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Wednesday, September 7, 2011

Lampwork Silvered Ivory Stringer (SIS) tutorial


We found this excellent tutorial on the blog Spawn of Flame and had to share it with more readers!


All material contained within this Tutorial is protected by Copyright, “Spawn of Flame” Rosemarie Hanus, 2009; all rights reserved.


Rosemarie Hanus makes beads in her home studio. Almost all of them use Silvered Ivory Stringer – Look at these beads at Etsy,  Art Fire, or her Spawn of Flame website.


This is a tutorial, not an expose!  To say that I use a lot of Silvered Ivory Stringer (SIS) is a huge understatement, and I thought that I would show how I make my version of the stringer.  It would give non lampworkers a look at one of our techniques, and it would give away my trade secrets to allow me to share with my fellow lampworkers.
What is SIS?  I’m quoting Lori Greenberg as explained at Glass Arts on Craft Gossip:
It’s ivory glass, rolled in fine silver foil and then pulled into long glass strings (stringer). These stringer are used as an artist would use a pencil or paintbrush…to melt on fine designs.  The reaction of the silver and ivory form a webbing and curdling effect that is both organic and mesmerizing.
Hidden Glade Bead using Silvered Ivory Stringer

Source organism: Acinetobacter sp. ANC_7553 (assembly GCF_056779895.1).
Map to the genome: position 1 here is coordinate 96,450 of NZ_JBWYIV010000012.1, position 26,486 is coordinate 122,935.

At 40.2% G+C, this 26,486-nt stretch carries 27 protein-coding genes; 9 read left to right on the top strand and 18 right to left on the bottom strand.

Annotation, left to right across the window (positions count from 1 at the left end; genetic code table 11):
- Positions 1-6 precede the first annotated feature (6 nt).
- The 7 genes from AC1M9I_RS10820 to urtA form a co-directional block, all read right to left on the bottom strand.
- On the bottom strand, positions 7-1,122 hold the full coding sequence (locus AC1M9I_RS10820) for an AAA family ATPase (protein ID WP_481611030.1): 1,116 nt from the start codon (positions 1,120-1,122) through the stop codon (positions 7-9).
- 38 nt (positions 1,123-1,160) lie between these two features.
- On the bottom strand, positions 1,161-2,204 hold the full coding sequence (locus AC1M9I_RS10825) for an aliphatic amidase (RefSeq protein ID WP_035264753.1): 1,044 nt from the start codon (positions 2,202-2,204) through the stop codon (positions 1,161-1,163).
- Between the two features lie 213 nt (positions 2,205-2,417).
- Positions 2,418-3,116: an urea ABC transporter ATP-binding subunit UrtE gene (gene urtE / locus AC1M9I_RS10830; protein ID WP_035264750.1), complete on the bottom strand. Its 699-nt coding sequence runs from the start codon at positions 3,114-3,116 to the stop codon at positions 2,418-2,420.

Hidden Glade - Bead using Silvered Ivory Stringer
Items used:
  • Ivory Glass ( my go-to glass is Effetre Dark Ivory) – 1 rod
  • Clear Glass (Vetrofond clear) – 2 rods
  • Fine Silver Foil (this is important – Foil, not Leaf)
  • Sharp Knife (such as Exacto brand)
  • Graphite Marver
  • Water
  • Mashers
  • Torch & flame!
The short version:
  • Prepare the foil
  • Make an ivory plug
  • Apply the silver leaf to the ivory
  • Burnish the silver
  • Heat
  • Pull
These are the same steps that many lampworkers would use (I would say alllampworkers, but I’m an engineer too, so I just can’t bring myself to make that strong of a statement…), however, I do some things in my own specific way, so that I have a repeatable and reliable result.
This tutorial also quite long, so I’m splitting it into several posts.  For a teaser, here is how I prepare the silver foil.
First of all, notice that I use fine silver foil.  It seems to give a better result, and it is easier to work with than fine silver leaf.  I get one piece of foil and place it in the front of the foil booklet.  I then cut it into 8 mostly equal pieces with my razor knife.  I slice it in half, then I slice one side into halves and finally each of those quarters in half. I hold the foil with my other hand so that it does not bunch up.   I just estimate where the cuts should be – that is close enough.  With practice, it is easy to tell how much pressure to use to make a nice cut.